Is Your Eclipse Running a Bit Slow? Just Use This Simple Trick!

You wouldn’t believe it until you try it yourself. I’ve been using the Eclipse Mars developer milestones lately, and I’ve been having some issues with slow compilation. I always thought it was because of the m2e integration, which has never been famous for working perfectly. But then, it dawned upon me when I added a JPA persistence.xml file to run some jOOQ + Hibernate tests… I ran into this issue, and googled it to learn that many people are complaining about JPA validation running forever in their Eclipses.

So I searched for how to deactivate that, and boom!

All of my Eclipse got much much faster

In fact, I didn’t just deactivate JPA validation, but all validation:

deactivate all validation in your Eclipse to boost performance

I don’t remember the last time I ever needed validation, or thought that it was a useful feature in the first place. If you want to help your whole team, you can also check in the following file in each of your projects’ .settings/org.eclipse.wst.validation.prefs files:

DELEGATES_PREFERENCE=delegateValidatorList
USER_BUILD_PREFERENCE=enabledBuildValidatorListorg.eclipse.wst.wsi.ui.internal.WSIMessageValidator;
USER_MANUAL_PREFERENCE=enabledManualValidatorListorg.eclipse.wst.wsi.ui.internal.WSIMessageValidator;
USER_PREFERENCE=overrideGlobalPreferencestruedisableAllValidationtrueversion1.2.600.v201501211647
eclipse.preferences.version=1
override=true
suspend=true
vf.version=3

This has the same effect, but can be checked into version control.

Found this tip useful? See also our list of Top 5 Useful Hidden Eclipse Features

Annotatiomania™ in Struts 2.0

I have to admit, I have not made any experience with Struts 1.0. Neither with 2.0. From what I understand, Struts 2.0 tried to move away from XML to use annotations instead. Just like Hibernate/JPA did. They have published Struts 2.0 with this title:

Apache Struts 2 is an elegant, extensible framework for building enterprise-ready Java web applications.”

Elegant… ELEGANT! My untrained eye must be oblivious of some relevant facts. But can anyone explain to me what’s so elegant about the following code block (I can see how it is “extensible”, though)?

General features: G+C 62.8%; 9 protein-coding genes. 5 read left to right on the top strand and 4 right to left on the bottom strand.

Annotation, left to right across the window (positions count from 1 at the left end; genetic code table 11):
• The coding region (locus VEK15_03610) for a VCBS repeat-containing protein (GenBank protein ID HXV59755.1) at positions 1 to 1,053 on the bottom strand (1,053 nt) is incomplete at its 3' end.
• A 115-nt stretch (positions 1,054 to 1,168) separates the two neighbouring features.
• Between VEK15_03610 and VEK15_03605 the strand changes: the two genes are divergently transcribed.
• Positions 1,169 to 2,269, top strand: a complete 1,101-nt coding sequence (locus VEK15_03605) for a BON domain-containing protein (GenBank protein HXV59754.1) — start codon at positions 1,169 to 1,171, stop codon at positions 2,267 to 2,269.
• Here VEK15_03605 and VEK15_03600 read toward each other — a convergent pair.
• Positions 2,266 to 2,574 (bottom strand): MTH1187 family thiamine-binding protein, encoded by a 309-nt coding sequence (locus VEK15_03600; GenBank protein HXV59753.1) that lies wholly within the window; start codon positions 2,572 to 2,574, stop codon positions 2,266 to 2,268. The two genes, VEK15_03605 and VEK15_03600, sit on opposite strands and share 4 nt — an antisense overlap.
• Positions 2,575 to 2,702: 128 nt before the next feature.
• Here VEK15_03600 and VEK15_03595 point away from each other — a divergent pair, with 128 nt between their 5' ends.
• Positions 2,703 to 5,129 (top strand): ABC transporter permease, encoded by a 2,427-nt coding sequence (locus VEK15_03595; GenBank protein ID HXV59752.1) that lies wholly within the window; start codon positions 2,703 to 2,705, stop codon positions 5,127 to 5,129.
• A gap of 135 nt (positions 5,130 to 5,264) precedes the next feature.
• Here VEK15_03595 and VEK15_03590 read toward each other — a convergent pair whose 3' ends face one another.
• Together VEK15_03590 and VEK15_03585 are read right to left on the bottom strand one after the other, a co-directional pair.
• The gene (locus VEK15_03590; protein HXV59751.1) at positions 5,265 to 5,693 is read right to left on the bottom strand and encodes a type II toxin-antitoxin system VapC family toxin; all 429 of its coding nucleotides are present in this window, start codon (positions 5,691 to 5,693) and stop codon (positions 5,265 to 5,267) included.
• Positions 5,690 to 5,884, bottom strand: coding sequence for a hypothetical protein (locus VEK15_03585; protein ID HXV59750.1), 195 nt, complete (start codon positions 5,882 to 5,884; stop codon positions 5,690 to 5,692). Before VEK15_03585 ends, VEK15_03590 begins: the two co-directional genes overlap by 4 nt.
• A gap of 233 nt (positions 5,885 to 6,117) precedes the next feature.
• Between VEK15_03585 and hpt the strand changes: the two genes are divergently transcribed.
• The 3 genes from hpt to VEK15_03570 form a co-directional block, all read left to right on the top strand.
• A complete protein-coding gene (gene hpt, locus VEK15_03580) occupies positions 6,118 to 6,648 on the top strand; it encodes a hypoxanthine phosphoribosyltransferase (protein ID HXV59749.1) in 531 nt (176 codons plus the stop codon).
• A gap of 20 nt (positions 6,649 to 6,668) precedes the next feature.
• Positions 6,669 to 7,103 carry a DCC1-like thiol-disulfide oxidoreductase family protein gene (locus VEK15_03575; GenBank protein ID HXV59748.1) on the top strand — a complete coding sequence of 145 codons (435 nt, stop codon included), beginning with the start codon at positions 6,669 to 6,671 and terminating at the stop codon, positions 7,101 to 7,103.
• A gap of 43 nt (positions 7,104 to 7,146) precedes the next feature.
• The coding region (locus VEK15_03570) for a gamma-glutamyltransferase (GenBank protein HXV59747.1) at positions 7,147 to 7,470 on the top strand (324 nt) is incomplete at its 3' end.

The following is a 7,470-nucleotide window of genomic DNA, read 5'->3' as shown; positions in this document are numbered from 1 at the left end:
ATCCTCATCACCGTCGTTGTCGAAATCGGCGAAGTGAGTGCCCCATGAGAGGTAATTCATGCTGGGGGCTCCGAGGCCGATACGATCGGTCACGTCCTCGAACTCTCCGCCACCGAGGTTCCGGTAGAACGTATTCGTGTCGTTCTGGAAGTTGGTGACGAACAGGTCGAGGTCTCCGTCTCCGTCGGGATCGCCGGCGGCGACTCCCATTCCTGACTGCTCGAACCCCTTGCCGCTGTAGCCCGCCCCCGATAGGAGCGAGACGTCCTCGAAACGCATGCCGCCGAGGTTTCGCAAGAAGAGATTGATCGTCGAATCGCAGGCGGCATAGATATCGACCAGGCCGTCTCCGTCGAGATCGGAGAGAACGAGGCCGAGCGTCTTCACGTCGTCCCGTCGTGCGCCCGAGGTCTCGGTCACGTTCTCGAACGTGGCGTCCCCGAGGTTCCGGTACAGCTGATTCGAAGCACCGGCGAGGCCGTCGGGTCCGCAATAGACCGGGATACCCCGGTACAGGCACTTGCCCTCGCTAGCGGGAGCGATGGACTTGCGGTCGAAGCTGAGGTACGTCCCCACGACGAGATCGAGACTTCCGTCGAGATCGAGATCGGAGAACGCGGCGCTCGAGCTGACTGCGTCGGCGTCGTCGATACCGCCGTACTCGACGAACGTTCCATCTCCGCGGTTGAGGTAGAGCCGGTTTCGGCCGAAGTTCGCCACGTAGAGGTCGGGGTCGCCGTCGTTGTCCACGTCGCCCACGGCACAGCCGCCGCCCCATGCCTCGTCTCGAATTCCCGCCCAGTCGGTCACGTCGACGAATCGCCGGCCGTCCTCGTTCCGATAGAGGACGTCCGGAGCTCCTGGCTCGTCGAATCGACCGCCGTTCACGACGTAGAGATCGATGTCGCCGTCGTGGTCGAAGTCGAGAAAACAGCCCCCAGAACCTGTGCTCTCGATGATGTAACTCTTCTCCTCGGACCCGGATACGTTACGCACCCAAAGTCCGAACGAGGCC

@Validation()
public class SimpleAnnotationAction extends ActionSupport {

    @RequiredFieldValidator(type = ValidatorType.FIELD, message = "You must enter a value for bar.")
    @IntRangeFieldValidator(type = ValidatorType.FIELD, min = "6", max = "10", message = "bar must be between ${min} and ${max}, current value is ${bar}.")
    public void setBar(int bar) {
        this.bar = bar;
    }

    public int getBar() {
        return bar;
    }

    @Validations(
            requiredFields =
                    {@RequiredFieldValidator(type = ValidatorType.SIMPLE, fieldName = "customfield", message = "You must enter a value for field.")},
            requiredStrings =
                    {@RequiredStringValidator(type = ValidatorType.SIMPLE, fieldName = "stringisrequired", message = "You must enter a value for string.")},
            emails =
                    { @EmailValidator(type = ValidatorType.SIMPLE, fieldName = "emailaddress", message = "You must enter a value for email.")},
            urls =
                    { @UrlValidator(type = ValidatorType.SIMPLE, fieldName = "hreflocation", message = "You must enter a value for email.")},
            stringLengthFields =
                    {@StringLengthFieldValidator(type = ValidatorType.SIMPLE, trim = true, minLength="10" , maxLength = "12", fieldName = "needstringlength", message = "You must enter a stringlength.")},
            intRangeFields =
                    { @IntRangeFieldValidator(type = ValidatorType.SIMPLE, fieldName = "intfield", min = "6", max = "10", message = "bar must be between ${min} and ${max}, current value is ${bar}.")},
            dateRangeFields =
                    {@DateRangeFieldValidator(type = ValidatorType.SIMPLE, fieldName = "datefield", min = "-1", max = "99", message = "bar must be between ${min} and ${max}, current value is ${bar}.")},
            expressions = {
                @ExpressionValidator(expression = "foo > 1", message = "Foo must be greater than Bar 1. Foo = ${foo}, Bar = ${bar}."),
                @ExpressionValidator(expression = "foo > 2", message = "Foo must be greater than Bar 2. Foo = ${foo}, Bar = ${bar}."),
                @ExpressionValidator(expression = "foo > 3", message = "Foo must be greater than Bar 3. Foo = ${foo}, Bar = ${bar}."),
                @ExpressionValidator(expression = "foo > 4", message = "Foo must be greater than Bar 4. Foo = ${foo}, Bar = ${bar}."),
                @ExpressionValidator(expression = "foo > 5", message = "Foo must be greater than Bar 5. Foo = ${foo}, Bar = ${bar}.")
    }
    )
    public String execute() throws Exception {
        return SUCCESS;
    }
}

Taken from the docs, here: http://struts.apache.org/2.x/docs/validation-annotation.html. Thanks to Sergio for sharing this link. I guess you can actually put Java code in annotation strings, that is compiled at run-time using some Eclipse compiler or something… Who knows? :-)